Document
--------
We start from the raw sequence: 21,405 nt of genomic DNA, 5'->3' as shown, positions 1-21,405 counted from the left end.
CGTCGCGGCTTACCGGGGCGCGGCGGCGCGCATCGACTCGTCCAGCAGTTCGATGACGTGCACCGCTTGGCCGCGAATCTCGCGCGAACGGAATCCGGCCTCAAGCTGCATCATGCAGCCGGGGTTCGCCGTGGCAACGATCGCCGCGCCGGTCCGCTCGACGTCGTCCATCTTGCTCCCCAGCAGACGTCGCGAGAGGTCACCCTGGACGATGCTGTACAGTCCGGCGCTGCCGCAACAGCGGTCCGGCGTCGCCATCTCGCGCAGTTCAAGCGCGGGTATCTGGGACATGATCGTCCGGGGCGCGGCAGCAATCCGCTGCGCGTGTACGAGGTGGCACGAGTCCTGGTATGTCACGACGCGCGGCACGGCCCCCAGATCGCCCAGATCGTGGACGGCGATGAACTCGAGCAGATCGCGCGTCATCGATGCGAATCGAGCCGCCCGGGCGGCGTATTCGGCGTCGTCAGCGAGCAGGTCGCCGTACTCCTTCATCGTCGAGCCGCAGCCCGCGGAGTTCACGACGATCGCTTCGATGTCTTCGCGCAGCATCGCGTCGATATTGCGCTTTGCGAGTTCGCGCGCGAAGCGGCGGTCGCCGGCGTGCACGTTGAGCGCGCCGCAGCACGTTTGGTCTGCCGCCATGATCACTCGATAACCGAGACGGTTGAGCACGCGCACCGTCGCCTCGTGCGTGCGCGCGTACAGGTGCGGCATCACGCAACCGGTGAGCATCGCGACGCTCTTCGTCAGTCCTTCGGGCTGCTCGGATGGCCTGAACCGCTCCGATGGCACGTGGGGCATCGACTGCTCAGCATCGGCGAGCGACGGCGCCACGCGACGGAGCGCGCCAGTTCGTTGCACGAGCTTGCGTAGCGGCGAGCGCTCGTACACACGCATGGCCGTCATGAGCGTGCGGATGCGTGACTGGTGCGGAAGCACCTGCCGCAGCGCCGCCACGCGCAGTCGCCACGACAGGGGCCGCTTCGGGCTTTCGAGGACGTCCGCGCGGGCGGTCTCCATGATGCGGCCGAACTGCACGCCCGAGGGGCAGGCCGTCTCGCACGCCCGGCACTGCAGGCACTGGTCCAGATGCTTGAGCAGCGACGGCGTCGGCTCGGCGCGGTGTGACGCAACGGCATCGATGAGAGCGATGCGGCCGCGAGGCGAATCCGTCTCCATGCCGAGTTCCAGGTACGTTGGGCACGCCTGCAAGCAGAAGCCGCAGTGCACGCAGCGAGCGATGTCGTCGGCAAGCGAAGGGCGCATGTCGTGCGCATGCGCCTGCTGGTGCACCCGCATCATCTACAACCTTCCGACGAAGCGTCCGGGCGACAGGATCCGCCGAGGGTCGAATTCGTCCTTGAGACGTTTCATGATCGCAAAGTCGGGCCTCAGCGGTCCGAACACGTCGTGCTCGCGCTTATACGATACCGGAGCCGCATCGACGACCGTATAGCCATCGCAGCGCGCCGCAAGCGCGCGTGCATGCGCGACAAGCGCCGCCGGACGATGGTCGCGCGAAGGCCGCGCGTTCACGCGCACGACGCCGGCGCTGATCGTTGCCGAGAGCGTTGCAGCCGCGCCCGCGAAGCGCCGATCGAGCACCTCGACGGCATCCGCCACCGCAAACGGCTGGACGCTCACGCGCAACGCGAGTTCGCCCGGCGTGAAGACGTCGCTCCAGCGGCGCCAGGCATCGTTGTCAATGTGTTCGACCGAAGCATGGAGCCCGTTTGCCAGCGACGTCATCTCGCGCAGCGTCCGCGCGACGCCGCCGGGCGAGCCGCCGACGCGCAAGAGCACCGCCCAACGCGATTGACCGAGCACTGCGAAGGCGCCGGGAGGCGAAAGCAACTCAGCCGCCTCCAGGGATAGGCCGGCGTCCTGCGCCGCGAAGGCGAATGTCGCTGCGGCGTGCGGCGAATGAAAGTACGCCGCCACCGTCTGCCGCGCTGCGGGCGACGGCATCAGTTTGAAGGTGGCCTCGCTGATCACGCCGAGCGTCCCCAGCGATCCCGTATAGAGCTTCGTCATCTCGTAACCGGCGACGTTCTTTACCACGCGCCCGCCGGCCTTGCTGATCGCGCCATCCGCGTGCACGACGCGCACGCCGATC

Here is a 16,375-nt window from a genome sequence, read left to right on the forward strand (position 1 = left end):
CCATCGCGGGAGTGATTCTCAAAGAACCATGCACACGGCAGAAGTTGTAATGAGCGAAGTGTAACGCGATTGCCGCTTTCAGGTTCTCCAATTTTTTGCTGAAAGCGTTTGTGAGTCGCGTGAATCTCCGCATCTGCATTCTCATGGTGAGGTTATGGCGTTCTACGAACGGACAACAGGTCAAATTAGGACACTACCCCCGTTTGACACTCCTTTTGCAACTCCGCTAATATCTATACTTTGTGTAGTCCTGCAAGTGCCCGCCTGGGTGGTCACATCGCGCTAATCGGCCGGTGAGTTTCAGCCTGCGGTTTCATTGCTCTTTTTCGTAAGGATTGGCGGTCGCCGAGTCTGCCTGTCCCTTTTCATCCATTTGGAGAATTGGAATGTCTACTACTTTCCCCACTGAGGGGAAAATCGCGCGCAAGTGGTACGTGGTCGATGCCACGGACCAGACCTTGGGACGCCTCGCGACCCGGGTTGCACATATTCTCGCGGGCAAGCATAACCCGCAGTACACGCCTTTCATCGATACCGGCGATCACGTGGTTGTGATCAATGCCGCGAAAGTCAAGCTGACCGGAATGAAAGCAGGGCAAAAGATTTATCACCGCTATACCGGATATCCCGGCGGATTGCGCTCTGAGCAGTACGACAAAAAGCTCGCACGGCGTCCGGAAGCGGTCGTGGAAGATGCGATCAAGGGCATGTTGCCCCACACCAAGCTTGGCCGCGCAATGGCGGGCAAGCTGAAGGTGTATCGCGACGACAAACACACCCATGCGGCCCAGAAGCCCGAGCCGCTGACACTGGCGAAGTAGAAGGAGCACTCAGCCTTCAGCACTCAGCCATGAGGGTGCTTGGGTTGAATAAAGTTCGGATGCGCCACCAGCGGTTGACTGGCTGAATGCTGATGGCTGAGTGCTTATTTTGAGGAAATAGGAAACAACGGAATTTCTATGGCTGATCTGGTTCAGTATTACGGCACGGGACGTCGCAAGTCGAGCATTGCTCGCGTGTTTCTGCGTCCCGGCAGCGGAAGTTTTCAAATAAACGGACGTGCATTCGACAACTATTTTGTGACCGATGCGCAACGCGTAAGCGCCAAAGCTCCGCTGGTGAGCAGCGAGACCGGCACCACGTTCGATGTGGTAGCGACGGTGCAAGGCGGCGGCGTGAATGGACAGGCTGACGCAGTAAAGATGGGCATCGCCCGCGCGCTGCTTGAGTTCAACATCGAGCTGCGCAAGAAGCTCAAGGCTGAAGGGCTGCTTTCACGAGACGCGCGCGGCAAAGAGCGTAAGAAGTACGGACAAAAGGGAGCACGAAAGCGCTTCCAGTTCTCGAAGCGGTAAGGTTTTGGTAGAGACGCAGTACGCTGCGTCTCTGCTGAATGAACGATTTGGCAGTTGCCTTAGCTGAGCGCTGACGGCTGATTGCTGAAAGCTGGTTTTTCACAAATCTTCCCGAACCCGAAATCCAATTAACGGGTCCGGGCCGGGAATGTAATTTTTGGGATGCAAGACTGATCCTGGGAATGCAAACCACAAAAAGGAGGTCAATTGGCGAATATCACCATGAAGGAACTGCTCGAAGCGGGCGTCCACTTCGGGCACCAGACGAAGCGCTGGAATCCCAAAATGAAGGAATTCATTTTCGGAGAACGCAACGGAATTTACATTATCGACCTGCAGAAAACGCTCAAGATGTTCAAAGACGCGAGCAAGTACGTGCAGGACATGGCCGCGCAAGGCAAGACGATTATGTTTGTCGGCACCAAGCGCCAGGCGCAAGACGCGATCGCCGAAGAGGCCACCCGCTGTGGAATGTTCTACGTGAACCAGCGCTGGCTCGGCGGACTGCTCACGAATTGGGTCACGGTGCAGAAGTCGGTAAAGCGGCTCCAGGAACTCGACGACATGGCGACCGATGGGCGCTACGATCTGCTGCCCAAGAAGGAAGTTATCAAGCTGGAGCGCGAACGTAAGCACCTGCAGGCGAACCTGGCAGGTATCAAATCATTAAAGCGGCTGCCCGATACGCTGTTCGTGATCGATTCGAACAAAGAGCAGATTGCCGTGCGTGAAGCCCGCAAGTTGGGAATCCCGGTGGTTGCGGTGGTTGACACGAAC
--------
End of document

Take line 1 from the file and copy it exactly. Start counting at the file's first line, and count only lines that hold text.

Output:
We start from the raw sequence: 21,405 nt of genomic DNA, 5'->3' as shown, positions 1-21,405 counted from the left end.